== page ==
Cooper Medical School of Rowan Univerisity
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When it Comes to Service, CMSRU Students Lead the Way

Camden students enjoy programming made possible by CMSRU's Primary Urban Partnership and the Schwartz Foundation
Brian McCauley (center) was the 2014 recipient of the CMSRU Service Learning Award. He is pictured here with his TutorTime co-captains Brian Park (left) and Max Cruz (right).

As a part of the curriculum, CMSRU students complete 40 hours of non-medical community service per academic year. Typically, students select one of the many organizations in Camden with whom Jocelyn Mitchell-Williams, MD, PhD, Associate Dean for Diversity and Community Relations has established a partnership. Increasingly, however, Dr. Mitchell-Williams is reporting that the students are uncovering needs in Camden and starting their own service programs. Brian McCauley, a member of the charter class, had a deep desire to work with Camden youth on the most important of all academic skills in his opinion: reading.

As the father of two young boys, Mr. McCauley knows from personal experience that the impact of reading with a child goes far beyond academics. “There is a connection,” he says. “I initially wanted to set up a story hour for kids after school at the library”. He approached the librarians at Ferry Avenue Library in Camden and learned quickly that the children there needed more. A lot more. “It was a de facto day care,” Mr. McCauley reports, “where kids were just hanging out because they had nowhere else to go after school and for a variety of reasons, home just wasn’t an option.” Almost instantly, TutorTime was born.

TutorTime is an academic-centered program that provides homework help as well as enrichment activities such as math games and reading every Tuesday and Thursday afternoon from 3:00 p.m. to 6:00 p.m. The number of school-age students in attendance ranges from seven to twenty, and the number of medical school volunteers is typically four to six. Working in collaboration with the library staff, Mr. McCauley and several other medical students have designated a large room as the official space for the program. The room is bright, and features 360 degrees of windows that keep the connection with the rest of the library. Students are allowed to come and go from the room at will, but they must follow several rules, the most important of which is respect for self and others.

One of Mr. McCauley’s primary goals has been to provide fresh fruit as a snack, for every child, every time. Surprisingly, the fruit became the gateway for participation and it continues to be a source of exploration, connection, and trust. Students trust that “Mr. Brian” or his team members will be there every Tuesday and Thursday, and they love to explore new and different tastes. (During Fall, they were amazed that apples came in so many colors!) Students come to TutorTime for the fruit and stay because they feel connected.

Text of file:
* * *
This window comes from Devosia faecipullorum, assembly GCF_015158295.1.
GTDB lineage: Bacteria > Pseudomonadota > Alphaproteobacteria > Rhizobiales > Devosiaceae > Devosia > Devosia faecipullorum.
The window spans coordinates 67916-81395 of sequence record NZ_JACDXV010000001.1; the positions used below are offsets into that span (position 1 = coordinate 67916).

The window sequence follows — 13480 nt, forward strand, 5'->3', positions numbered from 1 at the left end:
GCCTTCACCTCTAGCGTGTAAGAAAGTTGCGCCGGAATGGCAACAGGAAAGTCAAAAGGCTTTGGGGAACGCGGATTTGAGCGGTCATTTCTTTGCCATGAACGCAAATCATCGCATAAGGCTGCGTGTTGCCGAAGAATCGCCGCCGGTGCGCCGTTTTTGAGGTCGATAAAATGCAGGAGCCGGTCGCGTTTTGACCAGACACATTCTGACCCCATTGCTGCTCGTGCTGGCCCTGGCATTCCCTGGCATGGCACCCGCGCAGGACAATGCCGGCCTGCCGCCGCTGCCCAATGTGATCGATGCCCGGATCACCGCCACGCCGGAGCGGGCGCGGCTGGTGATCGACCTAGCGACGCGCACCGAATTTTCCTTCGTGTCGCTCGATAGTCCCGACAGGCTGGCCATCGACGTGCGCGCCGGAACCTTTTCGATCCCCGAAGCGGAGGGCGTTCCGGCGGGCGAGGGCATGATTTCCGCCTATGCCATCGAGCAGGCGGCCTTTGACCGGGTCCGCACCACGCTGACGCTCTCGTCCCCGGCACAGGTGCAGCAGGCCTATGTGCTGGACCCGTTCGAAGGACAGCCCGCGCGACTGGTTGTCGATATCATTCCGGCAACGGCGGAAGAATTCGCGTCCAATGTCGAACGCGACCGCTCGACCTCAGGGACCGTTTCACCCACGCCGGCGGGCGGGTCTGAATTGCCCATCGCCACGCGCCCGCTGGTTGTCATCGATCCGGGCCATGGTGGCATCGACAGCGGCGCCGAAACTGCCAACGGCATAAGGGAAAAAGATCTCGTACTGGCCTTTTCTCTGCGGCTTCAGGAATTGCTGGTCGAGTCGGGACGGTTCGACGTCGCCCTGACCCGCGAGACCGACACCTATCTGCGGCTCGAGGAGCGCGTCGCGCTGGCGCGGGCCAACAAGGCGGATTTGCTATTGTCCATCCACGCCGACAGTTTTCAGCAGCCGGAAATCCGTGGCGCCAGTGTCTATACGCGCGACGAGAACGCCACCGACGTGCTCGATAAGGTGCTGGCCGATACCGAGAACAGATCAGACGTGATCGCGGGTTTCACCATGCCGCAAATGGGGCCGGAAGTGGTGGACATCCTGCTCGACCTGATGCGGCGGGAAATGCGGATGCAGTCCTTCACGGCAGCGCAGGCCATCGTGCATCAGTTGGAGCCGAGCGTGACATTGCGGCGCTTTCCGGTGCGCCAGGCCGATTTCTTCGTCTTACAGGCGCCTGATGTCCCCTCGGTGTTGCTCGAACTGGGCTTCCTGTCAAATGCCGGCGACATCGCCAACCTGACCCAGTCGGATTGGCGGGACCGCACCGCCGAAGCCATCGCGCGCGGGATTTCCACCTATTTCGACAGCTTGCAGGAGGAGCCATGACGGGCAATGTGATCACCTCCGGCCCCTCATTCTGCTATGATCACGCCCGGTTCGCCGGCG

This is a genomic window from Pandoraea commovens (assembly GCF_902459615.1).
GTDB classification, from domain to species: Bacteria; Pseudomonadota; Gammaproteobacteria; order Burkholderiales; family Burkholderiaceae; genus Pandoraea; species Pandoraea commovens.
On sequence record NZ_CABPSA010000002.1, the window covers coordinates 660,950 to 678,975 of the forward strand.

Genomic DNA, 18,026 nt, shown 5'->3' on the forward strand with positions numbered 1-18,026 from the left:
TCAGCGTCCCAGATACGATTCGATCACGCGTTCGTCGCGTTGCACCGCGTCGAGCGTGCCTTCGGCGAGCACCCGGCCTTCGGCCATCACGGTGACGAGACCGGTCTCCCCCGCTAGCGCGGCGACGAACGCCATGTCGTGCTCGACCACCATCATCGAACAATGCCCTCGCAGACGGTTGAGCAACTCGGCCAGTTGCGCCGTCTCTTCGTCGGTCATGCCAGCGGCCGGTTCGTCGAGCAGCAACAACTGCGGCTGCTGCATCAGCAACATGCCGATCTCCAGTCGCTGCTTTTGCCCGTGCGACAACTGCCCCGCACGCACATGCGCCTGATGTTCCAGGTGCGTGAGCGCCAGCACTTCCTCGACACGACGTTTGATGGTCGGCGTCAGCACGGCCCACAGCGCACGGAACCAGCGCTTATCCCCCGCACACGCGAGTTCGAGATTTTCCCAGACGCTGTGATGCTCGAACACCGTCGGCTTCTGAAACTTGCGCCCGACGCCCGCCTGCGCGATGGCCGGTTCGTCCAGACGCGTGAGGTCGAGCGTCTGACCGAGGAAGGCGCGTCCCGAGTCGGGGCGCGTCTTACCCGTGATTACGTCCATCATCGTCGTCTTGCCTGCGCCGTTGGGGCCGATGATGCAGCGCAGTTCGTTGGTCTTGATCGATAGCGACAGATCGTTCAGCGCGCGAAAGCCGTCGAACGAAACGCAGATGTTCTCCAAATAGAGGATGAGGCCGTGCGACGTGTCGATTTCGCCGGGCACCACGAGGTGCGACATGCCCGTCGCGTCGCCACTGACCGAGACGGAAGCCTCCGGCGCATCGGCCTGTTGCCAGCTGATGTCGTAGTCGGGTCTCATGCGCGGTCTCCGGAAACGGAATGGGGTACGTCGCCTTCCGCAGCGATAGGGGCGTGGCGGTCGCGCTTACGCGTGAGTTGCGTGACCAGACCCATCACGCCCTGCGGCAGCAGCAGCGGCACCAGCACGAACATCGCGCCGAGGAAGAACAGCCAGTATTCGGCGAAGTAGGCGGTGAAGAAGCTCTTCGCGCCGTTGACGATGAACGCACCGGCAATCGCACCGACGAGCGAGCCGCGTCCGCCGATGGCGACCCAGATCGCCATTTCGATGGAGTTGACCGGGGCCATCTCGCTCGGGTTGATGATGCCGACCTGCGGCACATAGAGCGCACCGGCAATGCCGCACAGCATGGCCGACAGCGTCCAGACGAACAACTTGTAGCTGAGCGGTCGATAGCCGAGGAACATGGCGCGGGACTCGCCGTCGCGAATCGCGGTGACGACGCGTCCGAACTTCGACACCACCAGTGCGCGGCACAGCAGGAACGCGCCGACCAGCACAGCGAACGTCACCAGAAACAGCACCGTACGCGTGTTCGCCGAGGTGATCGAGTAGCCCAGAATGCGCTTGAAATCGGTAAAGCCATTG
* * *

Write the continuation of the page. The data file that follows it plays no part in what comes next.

When the academic school year came to an end, TutorTime participants wondered if the medical students would continue through the summer. “We had established a strong bond, and we couldn’t leave them for the summer,” Mr. McCauley remembers. “However, I was starting my third year of medical school and knew that my time would be severely limited so I asked my colleague Brian Park (CMSRU Class of 2017) to take over as the lead.”

“It was around that time that I first met Dr. Judy Nadell,” says Kim Barkhamer, Development Director at CMSRU. Dr. Nadell, formerly a Rowan University professor, is co-owner and co-founder (with her husband John Langan) of Townsend Press, a Camden County educational publishing company that the addresses the needs of underserved students from kindergarten through college. “I read an article about the literacy work that Dr. Nadell was doing in Camden and it just clicked so I wrote to her,” Ms. Barkhamer continued. After several conversations and one very impactful visit to TutorTime, Dr. Nadell generously agreed to make a financial contribution to support Mr. McCauley’s and Mr. Park’s work through the summer. In addition, she provided two wonderful workshops for the TutorTime team, one on starting a peer reading program and another on how to establish a family literacy program. Dr. Nadell is also a co-founder of BookMates, a social justice project of the Jewish Community Relations Council and the Catholic-Jewish Commission of Southern New Jersey; BookMates provides volunteers who read one-on-one to students in Title 1 schools each week.

Dr. Nadell comments, “When I visited, I was struck by the tender, respectful way the medical students related to the kids in the TutorTime program. The medical students are both engaging and engaged, clearly committed to connecting with the Camden community in meaningful, purposeful ways. They are the very embodiment of the CMSRU mission."

TutorTime has evolved to include a staff of CMSRU students. Max Cruz and Kalvin Foo serve as day captains with Jessica Mehan, James MacConchie, Muhammed Mustafa, and Evan Rochlis providing consistent mentorship each week.

Beginning in September 2014, TutorTime will expand to include Wednesday afternoons. In addition, medical student volunteers will serve as links to other programs at CMSRU, including JUMP (Junior Urban Medical Pioneers) and PULSE (Premedical Urban Leadership Summer Enrichment). Although these links are not TutorTime’s primary goal, CMSRU’s students and administrators feel that the impact could be truly beneficial: CMSRU has successfully admitted eight students from these “pipeline” programs to our medical school.